• Call, email, or video chat with – well, anyone you want.
    A high-school friend you haven’t spoken with in months. Someone you normally hang out with every day on campus. Is there an elderly relative or neighbor you’d like to check on?
  • Study with a classmate.
    Do a video call to discuss a lecture or discuss a homework assignment (as much as the professor allows, that is).
  • Get creative with reasons to hang out.
    Can you watch TV shows together, craft together, read a play with a bunch of friends, or play board games? Host your own cooking show, with recipes using ingredients that hoarders haven’t cleaned off the shelves? Start a book group? Some people even hold birthday parties on Zoom!

7. Reach out to Saint Rose

Even if you’re learning from a distance, we have brought Saint Rose to your fingertips.

How to set up virtual appointments with our offices: Whether you’re on campus or learning remotely, the Navigate app isn’t just a Saint Rose student’s best friend, it’s essential for scheduling appointments with campus offices and faculty – including those by Zoom or phone. Need to talk to Financial Aid? Advisement? It also you find important resources and keeps you on track for graduation. Learn more and download the app at our Navigate page.

If your in-person and online or hybrid classes are scheduled closely together, we can help: To give our commuter students a place to work on campus when they have an online or hybrid course that is shortly before or after an in-person one, we have created Study Stops throughout the campus. These are rooms dedicated to online learning. Find the list of options here.

Remember to wear a mask and follow social distancing and cleaning protocols, and bring your headphones to be courtesy to those around you.

Need to know how to use online tools for remote learning?: The College’s Online Learning Services YouTube channel has a playlist called “Online Learning Tutorials for Students.” There are screencast tutorials on how to use tools in Canvas, how to view your grades in Canvas, and how to send Canvas Inmail. You will also find tutorials on how to use Techsmith Knowmia, Zoom web application, and Chalk and Wire. For users of mobile devices, there are videos for using the Canvas Student app, Techsmith Capture app, and the Zoom app.

Can I get tutoring or Writing Center help?: You sure can. The Academic Success Center will hold online hours Sunday through Friday throughout the semester to accommodate remote-learning students. Tutoring schedules will be finalized by the end of the first week of the semester.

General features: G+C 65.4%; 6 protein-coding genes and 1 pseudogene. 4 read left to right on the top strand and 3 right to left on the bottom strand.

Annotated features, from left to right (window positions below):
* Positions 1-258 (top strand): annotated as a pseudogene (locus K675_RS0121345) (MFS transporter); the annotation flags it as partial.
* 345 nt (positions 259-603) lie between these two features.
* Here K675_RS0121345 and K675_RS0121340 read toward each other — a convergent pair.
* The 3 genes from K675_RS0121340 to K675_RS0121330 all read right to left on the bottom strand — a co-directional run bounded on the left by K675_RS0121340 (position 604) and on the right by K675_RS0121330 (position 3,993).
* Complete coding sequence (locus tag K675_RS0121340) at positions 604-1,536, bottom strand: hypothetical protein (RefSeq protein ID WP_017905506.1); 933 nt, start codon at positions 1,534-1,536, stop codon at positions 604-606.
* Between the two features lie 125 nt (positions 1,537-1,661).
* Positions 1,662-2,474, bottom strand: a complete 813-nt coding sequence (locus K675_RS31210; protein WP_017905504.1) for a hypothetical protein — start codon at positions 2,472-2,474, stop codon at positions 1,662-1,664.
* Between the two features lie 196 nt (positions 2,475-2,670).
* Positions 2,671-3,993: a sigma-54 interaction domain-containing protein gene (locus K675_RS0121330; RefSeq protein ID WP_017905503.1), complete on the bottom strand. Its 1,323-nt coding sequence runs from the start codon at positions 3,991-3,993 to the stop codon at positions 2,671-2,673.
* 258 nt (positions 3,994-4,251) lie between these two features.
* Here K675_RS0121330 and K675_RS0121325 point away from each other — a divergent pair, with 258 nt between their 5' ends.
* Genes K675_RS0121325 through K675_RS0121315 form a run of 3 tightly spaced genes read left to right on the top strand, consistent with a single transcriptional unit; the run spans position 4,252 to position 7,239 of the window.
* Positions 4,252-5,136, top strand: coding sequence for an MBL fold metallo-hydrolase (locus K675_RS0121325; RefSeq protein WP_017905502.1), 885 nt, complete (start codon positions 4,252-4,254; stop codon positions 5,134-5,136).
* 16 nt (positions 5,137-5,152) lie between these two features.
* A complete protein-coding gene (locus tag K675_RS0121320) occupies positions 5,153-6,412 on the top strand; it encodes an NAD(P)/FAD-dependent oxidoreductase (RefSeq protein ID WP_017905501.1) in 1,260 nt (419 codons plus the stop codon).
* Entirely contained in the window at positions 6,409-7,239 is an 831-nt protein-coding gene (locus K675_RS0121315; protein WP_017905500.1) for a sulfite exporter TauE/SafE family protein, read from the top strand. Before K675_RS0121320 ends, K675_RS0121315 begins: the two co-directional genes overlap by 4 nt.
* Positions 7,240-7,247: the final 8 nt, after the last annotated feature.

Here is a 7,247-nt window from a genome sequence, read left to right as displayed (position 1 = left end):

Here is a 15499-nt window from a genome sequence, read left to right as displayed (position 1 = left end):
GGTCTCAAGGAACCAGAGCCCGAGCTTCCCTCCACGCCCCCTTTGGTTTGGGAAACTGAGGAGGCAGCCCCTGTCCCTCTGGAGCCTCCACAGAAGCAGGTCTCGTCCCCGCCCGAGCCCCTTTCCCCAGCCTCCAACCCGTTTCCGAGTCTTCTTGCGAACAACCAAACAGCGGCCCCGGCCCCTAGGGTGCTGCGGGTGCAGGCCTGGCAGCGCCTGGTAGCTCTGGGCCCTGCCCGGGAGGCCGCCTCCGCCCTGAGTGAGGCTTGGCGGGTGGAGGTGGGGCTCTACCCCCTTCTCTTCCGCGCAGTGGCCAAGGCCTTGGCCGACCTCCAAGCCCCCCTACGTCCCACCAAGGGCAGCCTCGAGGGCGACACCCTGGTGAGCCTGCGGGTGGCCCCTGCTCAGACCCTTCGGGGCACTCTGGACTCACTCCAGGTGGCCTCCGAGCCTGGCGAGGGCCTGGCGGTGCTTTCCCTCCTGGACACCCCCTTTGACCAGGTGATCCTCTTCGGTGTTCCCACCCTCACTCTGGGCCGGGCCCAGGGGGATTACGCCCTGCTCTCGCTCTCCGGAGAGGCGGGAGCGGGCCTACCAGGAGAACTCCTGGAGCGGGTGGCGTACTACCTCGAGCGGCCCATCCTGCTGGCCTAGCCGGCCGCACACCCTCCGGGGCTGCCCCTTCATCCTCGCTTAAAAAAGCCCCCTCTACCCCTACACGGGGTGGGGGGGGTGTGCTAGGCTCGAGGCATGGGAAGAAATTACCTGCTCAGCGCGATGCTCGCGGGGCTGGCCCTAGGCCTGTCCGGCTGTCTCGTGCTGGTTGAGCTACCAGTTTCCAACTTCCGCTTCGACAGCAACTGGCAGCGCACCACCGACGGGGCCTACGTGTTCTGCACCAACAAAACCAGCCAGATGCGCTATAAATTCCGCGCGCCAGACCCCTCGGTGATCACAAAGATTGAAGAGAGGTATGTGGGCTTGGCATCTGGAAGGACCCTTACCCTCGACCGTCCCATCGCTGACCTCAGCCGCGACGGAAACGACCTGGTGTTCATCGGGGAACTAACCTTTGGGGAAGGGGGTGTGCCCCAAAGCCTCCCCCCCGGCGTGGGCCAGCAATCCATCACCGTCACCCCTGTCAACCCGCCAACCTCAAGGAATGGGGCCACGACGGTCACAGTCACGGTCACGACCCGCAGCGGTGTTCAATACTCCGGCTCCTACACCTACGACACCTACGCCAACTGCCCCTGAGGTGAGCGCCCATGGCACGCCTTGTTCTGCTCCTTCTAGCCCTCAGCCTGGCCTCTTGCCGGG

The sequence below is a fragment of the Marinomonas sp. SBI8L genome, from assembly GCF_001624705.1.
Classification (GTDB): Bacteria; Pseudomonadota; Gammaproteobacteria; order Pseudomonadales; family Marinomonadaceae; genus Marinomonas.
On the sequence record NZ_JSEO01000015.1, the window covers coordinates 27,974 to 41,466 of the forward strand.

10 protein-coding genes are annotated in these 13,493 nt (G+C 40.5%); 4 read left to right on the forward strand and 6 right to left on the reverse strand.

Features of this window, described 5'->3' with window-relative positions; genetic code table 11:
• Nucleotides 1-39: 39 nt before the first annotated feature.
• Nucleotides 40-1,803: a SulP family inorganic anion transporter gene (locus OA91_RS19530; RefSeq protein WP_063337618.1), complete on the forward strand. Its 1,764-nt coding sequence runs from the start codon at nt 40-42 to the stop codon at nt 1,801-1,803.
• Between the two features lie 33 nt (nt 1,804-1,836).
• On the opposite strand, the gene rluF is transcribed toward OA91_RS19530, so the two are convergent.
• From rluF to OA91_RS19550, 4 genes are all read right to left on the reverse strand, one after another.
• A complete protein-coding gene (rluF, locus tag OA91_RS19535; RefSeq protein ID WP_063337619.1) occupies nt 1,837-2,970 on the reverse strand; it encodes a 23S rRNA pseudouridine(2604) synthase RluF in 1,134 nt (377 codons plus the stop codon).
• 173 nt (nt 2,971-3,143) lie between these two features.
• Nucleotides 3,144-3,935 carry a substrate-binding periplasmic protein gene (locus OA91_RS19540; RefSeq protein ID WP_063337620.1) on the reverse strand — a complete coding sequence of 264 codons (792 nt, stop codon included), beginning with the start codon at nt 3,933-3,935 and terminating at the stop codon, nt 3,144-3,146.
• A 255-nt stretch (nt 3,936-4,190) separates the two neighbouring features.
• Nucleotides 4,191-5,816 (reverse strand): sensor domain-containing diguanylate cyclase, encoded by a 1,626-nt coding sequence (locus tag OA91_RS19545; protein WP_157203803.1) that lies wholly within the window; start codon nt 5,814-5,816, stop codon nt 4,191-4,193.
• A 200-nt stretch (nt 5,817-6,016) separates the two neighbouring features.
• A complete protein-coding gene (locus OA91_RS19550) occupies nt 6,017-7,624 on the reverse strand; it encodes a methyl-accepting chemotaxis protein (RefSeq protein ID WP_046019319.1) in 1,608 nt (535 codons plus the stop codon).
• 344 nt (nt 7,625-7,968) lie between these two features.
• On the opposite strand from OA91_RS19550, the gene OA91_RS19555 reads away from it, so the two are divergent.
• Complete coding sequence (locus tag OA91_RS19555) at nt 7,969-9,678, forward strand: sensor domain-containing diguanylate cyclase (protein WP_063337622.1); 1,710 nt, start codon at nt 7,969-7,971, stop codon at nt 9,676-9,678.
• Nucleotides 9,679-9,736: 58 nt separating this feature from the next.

To access the Writing Center, under the care unit “Academic Support” in Navigate, select “Writing Online” to make an online appointment via Zoom. If you have a tutor you would like to work with, you can search by name, or just leave that part blank and search to see a time that best fits your schedule. Once you have made the appointment, you will get a confirmation email. Please read this thoroughly and follow all instructions. The link for your Zoom appointment will be in that confirmation email.

Accessing the library: The library will be open, but it will have limited capacity due to social distancing. Visits are by appointment, and each appointment is a 2-hour block. Access the sign-ups and hours of availability on the library’s website. The website also gets you to the many online resources available to our students.

Emotional support is just a click away: The Counseling Center is also available to our remote students. Call 518.454.5200 or email to set up your appointment. You will be connected with a counselor by phone and a phone screening will be conducted. A future intake session or counseling session would be conducted through telehealth utilizing a HIPAA-compliant version of Zoom (that means we’re protecting your privacy). Sessions can also be conducted by phone if needed or preferred. Hours of operation are Monday/Wednesday/Friday 9 a.m. to 5 p.m. and Tuesday/Thursday from 9 a.m. to 7 p.m.

You can still be a part of our student life, even if you’re not on campus: Check out our virtual events page for updates throughout the semester. And don’t forget to follow our clubs and organizations on social media for additional announcements and details.

Need a special book for a class?: Don’t forget you can always access our bookstore online.